Co-signing your friend’s or a family member’s loan might appear like the right thing to do. If you can help someone during this New Year 2019, why shouldn’t you? Nonetheless, before you consider signing your friend’s bad credit loans, you should be aware of the implications. There are many risks that come with this decision, as follows.

  1. You Are Held Responsible for The Bad Credit Loans

Even if you are co-signing a loan for a house you won’t be living in, or for a car that you won’t be driving, when you co-sign a loan, it simply means that you are held liable for making repayments. While it is true that having an additional line of credit might benefit your credit score, the advantage isn’t there – unless your friend makes timely repayments for the bad credit loans.

Plus, considering that you qualified as a co-signer, the odds are you don’t need additional credit lines. At the same time, you should know that when you agree to co-sign a loan, if the loan isn’t repaid, you can be held liable. That being said, make sure you factor this in beforehand.

  1. The Payments on the Co-Signed Account Will Affect You

When you decide to co-sign a loan, it goes without saying that you don’t get to benefit from the loan. However, whether the payment is made or not will affect you. That is to say, if your friend makes late payments, it would be as if you were the one that made late payments, as well.

In other words, that late payment will appear on your credit report as a negative listing. Evidently, the more late payments, the lower your credit score will be. It goes without saying that this might limit your options next time you’re looking for financing.

In worst case scenario, it might take a while until the creditor informs you of the delinquent payments – at that point, it might be too late for you to do something to save your credit score.

  1. You’ll Increase Your Outstanding Debt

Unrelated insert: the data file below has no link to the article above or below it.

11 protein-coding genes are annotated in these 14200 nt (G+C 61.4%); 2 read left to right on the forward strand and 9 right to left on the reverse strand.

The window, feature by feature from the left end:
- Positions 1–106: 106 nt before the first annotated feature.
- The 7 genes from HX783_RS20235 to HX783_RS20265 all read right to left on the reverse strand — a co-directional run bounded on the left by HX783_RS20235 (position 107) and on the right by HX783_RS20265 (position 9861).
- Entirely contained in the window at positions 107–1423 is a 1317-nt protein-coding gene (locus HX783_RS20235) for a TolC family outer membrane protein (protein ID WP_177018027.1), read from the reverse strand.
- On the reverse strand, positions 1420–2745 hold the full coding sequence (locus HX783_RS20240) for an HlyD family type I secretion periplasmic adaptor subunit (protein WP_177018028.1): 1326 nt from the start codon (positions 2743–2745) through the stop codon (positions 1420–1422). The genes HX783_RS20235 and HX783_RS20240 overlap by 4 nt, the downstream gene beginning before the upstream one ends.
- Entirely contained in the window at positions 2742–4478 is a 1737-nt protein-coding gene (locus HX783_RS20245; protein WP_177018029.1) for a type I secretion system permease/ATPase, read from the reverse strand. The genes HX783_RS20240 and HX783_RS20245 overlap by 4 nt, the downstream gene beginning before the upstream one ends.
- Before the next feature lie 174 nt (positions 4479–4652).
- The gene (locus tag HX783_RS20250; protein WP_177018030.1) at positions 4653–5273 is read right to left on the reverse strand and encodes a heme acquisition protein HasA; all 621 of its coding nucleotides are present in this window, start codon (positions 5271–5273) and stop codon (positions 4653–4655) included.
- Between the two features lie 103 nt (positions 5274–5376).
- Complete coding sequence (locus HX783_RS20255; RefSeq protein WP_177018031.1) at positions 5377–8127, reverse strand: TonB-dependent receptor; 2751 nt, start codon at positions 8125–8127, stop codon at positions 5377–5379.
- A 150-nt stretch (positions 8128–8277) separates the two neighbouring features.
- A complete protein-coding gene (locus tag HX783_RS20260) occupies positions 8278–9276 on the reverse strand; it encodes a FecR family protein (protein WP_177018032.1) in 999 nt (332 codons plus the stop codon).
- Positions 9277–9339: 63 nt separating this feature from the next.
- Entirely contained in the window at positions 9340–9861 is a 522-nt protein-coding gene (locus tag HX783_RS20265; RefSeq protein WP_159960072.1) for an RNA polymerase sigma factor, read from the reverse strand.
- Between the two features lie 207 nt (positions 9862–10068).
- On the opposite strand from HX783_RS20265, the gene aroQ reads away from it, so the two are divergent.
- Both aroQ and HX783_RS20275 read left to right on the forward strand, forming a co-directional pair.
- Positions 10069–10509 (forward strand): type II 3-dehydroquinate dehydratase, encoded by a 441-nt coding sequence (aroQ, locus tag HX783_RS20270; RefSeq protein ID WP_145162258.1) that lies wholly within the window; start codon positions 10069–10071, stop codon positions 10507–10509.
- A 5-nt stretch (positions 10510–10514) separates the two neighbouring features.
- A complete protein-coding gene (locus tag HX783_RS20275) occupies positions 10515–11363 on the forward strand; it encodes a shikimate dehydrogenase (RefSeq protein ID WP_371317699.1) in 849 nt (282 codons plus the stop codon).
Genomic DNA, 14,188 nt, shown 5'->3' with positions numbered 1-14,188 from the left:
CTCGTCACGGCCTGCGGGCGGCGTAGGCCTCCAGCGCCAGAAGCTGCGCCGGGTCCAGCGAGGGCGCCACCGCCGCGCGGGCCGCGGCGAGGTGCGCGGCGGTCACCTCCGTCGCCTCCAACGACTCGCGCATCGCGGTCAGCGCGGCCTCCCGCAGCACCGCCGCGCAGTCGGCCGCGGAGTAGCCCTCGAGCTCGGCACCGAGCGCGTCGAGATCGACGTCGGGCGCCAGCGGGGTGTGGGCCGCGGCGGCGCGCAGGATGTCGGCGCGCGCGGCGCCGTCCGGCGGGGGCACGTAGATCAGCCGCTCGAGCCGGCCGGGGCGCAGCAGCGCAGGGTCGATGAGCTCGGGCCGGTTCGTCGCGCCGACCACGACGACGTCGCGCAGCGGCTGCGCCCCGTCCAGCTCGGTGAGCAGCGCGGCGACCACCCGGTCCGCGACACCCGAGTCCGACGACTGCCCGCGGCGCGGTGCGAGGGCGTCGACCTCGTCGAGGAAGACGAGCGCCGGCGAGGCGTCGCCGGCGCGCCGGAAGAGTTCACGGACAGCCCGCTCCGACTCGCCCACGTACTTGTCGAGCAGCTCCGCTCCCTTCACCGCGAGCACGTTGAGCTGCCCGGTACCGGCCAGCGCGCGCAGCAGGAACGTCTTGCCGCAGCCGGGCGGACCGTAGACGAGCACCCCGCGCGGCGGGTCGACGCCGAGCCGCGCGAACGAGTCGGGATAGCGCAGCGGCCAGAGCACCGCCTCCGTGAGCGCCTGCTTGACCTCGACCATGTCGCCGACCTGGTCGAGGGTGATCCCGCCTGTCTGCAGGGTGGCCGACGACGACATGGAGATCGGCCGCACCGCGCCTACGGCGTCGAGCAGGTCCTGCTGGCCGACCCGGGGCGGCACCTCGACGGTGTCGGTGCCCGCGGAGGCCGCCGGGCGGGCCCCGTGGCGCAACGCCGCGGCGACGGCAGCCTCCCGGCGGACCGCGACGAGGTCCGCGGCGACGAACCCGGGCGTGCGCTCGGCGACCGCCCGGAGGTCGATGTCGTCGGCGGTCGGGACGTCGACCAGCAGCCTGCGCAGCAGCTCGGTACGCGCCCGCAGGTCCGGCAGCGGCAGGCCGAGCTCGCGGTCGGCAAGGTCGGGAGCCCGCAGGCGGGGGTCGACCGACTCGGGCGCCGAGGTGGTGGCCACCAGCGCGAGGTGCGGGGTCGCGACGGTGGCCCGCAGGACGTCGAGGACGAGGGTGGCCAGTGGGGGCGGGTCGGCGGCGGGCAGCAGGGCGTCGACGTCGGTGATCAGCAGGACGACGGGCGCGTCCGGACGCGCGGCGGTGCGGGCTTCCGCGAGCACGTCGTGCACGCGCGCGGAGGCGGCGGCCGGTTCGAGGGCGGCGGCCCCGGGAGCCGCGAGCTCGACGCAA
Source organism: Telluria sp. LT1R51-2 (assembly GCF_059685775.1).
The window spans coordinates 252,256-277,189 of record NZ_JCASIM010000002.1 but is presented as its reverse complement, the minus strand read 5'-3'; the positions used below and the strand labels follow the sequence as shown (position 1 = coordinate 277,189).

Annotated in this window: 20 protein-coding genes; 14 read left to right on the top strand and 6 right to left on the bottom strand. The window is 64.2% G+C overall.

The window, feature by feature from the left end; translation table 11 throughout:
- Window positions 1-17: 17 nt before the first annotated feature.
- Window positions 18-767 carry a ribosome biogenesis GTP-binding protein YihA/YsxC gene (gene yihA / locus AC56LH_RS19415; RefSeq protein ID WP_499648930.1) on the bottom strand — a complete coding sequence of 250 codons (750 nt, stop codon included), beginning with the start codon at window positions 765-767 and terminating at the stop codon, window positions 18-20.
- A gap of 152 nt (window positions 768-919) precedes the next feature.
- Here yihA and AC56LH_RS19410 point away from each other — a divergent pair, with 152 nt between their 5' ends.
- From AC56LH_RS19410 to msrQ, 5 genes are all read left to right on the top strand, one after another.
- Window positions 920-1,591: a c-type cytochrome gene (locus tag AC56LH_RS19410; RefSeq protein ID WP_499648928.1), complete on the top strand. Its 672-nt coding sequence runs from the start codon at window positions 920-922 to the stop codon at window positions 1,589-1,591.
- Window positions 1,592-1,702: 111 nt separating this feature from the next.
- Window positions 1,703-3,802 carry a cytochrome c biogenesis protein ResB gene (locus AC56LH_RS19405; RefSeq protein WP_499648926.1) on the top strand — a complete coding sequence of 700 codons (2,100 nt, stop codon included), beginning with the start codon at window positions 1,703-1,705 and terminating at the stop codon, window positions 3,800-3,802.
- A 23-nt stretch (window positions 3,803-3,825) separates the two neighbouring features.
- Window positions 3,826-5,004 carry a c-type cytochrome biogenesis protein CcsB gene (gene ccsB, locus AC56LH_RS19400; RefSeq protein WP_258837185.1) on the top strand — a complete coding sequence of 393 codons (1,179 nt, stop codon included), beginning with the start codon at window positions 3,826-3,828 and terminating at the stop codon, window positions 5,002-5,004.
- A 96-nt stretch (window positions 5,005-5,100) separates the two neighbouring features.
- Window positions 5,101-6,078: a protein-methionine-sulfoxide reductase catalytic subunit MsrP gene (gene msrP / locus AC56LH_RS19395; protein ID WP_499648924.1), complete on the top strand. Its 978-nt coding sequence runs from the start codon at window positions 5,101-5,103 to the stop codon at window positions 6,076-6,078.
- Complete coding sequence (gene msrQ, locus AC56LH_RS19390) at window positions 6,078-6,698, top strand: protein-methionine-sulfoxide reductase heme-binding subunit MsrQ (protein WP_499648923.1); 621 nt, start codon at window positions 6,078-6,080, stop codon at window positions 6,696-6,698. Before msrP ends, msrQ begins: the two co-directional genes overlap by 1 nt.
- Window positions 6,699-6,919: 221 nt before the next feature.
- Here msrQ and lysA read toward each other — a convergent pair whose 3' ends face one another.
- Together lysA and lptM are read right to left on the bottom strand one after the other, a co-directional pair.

Moving on, if you’re thinking of helping a friend by co-signing his/her bad credit loans, you should note that this decision will increase your debt to income ratio. Thus, it would be safe to safe that this will inevitably affect your creditworthiness and the way in which lenders convey you.

When a creditor will assess your application, the fact that you’ve co-signed a loan won’t necessarily help you out – especially if your friend isn’t the most responsible borrower.

  1. A Third-Party Collector Might Come After You

No one anticipates not being able of making timely repayments. Nevertheless, this may happen – especially for people looking for bad credit loans whose income isn’t stable. Considering that your loved one fails to make repayments and defaults on the loan – do you know what will happen next?

In this scenario, if the payments are delinquent, a third-party collector is entitled to come after you. To make matters worse, you might end up being sued for bad credit loans you never even got the chance to use. Having a judgement entered against you is, without fear of contradiction, one of the worst entries you can have on your credit report.

On the other side, considering that your friend decides to discharge the debt in bankruptcy, a judge cannot come after them. Still, you might be forced to repay the debt, or, alternatively, you might need to file bankruptcy, as well.

  1. Getting Out of Co-Signing Bad Credit Loans Isn’t Easy

If, say, you’ve ended up co-signing a loan and you’ve had a change of heart, getting out of it is far from being easy. That is to say, even though you might regret your decision, once you entered a binding contract, getting out of it is really complicated. The only way in which that could happen is if the other person gets your name off the account.

Still, in order for that to happen, their financial situation must be better, so that they can qualify to get financing without a co-signer. Alternatively, they might consider collaborating with a reputable provider of bad credit loans, such as Australian Lending Centre.

  1. Your Relationship Will Suffer

Moving on, if the co-signed arrangement doesn’t go as planned, not only that your financial situation will worsen, but this might also harm your relationship. How will you react in the event in which your friend doesn’t manage to repay the loan and you’ll be held responsible to make repayments? What if you end up in court due to this scenario? Ideally, you shouldn’t mix relationships with finances, as the consequences could be fatal, especially if the loan terms are far from being favourable.

To sum up, these are some of the main considerations you should think of before agreeing to co-sign your friend’s bad credit loans. Being fully aware of the risks involved is mandatory so that you know what you’re getting yourself into.